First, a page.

Meet Professor Tulio de Oliveira, forging a genomic surveillance partnership between the Wellcome Sanger Institute and South Africa

As head of the largest genomics institute in Africa and new deputy director at the Genomic Surveillance Unit, Wellcome Sanger Institute, Professor Tulio de Oliveira hopes close collaboration can be 'world changing.'

Blog Sanger Science

By Luke Lythgoe, Communications Specialist, Genomic Surveillance Unit, Wellcome Sanger Institute

Professor Tulio de Oliveira has a passion for launching new scientific ventures. 'It’s quite fun,' he says, a light in his eyes. 'I find it exciting to go from setting up the operations, the science, funding things, all from scratch.'

Tulio has established two scientific institutes in his home of South Africa, both with catchy acronyms. First came KRISP – the KwaZulu-Natal Research Innovation and Sequencing Platform – founded in 2017 to support his team’s investigations of viral outbreaks across Africa. Then, in 2022, CERI – the Centre for Epidemic Response and Innovation – was launched at Stellenbosch University in the wake of the COVID-19 pandemic. Tulio led the team that first identified the Beta and Omicron variant in 2020 and 2021.

'When I moved to Stellenbosch to create CERI I left every single piece of equipment I had in the other lab [in KwaZulu-Natal] to start again from scratch, to create a team of scientists, many of them from top scientific organisations in South Africa and from abroad,' says Tulio. 'In addition, we also created a team of professional grants managers, scientific writers, and chartered accountants, allowing us to attract and manage large projects and grants.'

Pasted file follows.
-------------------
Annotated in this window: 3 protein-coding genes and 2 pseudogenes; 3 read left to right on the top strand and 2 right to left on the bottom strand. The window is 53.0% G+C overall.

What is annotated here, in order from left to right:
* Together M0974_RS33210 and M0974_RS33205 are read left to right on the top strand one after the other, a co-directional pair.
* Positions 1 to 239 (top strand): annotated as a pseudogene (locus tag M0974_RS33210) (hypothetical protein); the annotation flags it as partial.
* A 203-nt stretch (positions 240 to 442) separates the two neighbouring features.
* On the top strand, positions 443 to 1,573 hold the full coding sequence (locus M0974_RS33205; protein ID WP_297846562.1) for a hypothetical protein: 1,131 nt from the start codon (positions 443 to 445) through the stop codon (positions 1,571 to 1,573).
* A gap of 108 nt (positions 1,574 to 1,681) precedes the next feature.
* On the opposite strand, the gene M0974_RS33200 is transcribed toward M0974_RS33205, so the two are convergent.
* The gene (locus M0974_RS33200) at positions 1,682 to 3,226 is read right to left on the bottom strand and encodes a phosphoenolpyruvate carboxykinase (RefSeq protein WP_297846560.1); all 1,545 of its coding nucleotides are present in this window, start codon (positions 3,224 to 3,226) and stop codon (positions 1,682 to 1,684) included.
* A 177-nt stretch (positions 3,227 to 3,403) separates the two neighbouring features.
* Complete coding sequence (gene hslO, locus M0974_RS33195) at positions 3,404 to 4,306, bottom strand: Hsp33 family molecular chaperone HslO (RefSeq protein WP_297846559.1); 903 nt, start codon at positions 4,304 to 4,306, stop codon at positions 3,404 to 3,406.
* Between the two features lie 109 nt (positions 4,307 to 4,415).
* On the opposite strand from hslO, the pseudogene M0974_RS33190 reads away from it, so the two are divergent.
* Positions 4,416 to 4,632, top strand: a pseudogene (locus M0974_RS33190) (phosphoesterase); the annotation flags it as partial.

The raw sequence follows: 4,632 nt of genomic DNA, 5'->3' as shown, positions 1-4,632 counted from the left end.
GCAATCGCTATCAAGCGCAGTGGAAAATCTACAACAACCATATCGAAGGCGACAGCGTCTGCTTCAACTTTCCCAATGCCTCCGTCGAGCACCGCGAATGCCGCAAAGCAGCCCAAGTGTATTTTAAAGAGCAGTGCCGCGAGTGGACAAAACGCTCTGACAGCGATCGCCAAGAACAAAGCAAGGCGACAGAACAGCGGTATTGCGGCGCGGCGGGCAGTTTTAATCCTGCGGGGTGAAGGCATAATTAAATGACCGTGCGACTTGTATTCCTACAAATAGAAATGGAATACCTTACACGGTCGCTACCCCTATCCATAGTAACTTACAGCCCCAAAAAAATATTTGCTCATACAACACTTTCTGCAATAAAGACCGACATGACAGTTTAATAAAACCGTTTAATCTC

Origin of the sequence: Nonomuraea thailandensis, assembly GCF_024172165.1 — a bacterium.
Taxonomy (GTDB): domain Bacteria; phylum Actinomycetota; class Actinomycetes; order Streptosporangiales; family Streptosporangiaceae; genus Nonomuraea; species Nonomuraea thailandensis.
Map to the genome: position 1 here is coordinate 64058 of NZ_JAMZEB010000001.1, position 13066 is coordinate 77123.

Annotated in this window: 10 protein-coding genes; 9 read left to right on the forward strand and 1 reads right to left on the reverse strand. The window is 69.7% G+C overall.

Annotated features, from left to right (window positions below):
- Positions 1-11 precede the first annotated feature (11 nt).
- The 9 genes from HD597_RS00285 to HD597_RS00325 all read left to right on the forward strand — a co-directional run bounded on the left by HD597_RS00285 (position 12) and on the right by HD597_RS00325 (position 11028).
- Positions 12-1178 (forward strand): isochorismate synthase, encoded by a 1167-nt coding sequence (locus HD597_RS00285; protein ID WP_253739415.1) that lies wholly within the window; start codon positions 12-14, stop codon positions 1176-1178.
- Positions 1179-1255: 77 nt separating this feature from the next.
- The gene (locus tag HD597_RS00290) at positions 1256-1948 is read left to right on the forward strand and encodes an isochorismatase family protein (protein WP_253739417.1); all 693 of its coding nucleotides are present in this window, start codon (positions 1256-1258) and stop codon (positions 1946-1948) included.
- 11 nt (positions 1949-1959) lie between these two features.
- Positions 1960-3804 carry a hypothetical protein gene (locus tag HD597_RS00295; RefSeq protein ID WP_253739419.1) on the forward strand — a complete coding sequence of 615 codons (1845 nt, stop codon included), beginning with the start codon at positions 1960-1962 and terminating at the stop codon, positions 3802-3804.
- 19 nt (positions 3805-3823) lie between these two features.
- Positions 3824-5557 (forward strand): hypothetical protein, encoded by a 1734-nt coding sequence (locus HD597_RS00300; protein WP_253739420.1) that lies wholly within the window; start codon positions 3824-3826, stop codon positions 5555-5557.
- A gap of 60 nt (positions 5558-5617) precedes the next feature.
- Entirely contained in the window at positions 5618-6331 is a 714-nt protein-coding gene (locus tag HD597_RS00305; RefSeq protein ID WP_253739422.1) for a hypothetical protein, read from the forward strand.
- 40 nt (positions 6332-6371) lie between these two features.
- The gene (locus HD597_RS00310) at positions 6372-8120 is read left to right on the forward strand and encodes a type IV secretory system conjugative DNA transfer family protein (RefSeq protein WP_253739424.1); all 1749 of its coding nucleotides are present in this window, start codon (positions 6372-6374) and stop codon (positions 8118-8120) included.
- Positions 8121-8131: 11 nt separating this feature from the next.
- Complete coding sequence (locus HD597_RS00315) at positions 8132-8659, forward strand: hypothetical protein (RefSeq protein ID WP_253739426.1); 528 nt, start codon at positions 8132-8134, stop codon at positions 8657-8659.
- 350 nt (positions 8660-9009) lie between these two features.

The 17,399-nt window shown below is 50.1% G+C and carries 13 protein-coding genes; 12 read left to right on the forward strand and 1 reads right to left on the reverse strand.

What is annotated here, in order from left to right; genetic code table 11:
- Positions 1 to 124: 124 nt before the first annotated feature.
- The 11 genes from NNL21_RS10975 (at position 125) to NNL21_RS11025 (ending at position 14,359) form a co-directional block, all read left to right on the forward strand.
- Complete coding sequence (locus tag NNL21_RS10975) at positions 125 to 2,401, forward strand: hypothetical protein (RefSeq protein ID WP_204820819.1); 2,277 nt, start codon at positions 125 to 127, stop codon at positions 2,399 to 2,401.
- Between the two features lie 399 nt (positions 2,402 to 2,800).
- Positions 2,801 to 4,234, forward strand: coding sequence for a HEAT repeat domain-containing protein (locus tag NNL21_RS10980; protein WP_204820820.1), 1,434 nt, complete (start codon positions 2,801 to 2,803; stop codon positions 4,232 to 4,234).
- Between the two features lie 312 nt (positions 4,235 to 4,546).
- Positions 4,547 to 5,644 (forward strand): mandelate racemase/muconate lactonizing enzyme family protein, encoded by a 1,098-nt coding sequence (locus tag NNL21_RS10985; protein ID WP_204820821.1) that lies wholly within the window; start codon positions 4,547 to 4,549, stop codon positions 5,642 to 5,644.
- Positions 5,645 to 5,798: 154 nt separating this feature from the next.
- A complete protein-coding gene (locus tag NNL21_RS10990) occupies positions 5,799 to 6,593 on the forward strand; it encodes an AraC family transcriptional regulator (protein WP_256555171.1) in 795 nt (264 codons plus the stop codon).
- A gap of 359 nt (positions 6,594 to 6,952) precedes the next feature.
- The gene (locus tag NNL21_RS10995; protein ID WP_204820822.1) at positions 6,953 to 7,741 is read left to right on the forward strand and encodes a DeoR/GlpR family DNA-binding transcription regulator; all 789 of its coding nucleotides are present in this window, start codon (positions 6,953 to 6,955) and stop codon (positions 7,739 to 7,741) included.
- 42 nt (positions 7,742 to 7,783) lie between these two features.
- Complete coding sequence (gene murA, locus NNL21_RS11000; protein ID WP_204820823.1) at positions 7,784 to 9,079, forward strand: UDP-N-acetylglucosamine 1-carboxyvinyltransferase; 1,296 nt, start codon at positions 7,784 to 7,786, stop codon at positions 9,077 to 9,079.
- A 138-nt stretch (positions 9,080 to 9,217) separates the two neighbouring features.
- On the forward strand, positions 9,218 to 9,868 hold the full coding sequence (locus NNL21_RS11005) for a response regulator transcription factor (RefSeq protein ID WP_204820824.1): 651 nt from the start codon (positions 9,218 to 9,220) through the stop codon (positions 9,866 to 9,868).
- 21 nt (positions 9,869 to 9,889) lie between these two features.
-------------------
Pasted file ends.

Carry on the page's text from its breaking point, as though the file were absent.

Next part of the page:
CERI is now the largest genomics operation in Africa, with facilities as advanced as any across the globe.

World-changing partnership

Tulio’s latest venture isn’t quite so from the ground up. He is in the UK to launch a new strategic partnership between CERI and the Wellcome Sanger Institute’s Genomic Surveillance Unit (GSU). Both labs have impressive pedigrees already, but he sees the opportunity for 'a bigger thing, with scientists and product developers that sit across the two centres.'

Tulio has worked with Sanger at least twice before, from South Africa as part of a five-year UK Royal Society Newton Advanced Fellowship, and also while working in the UK at the University of Oxford. To cement the new relationship, Tulio will now become deputy director of the GSU, alongside his existing work in South Africa.

The GSU team didn’t need a huge amount of convincing to visit the beautiful Stellenbosch University campus, nestled among vineyards and mountainous nature reserves. As Tulio had hoped, they were impressed by the CERI labs.

'We have great hopes for this new partnership with CERI, and are incredibly proud to welcome Tulio on-board,' says John Sillitoe, director of the GSU. 'Our institutes may be thousands of miles apart, but our aims and thinking could not be closer: genomic surveillance is critical to making informed decisions on public health.'

Tulio agrees: 'I believe this can be a really world-changing partnership, which brings genomic surveillance to the next level across the world. I think that’s possible with the technical expertise of both centres. We can act more quickly. And we can have two surveillance sites and training bases, one here and one in South Africa.'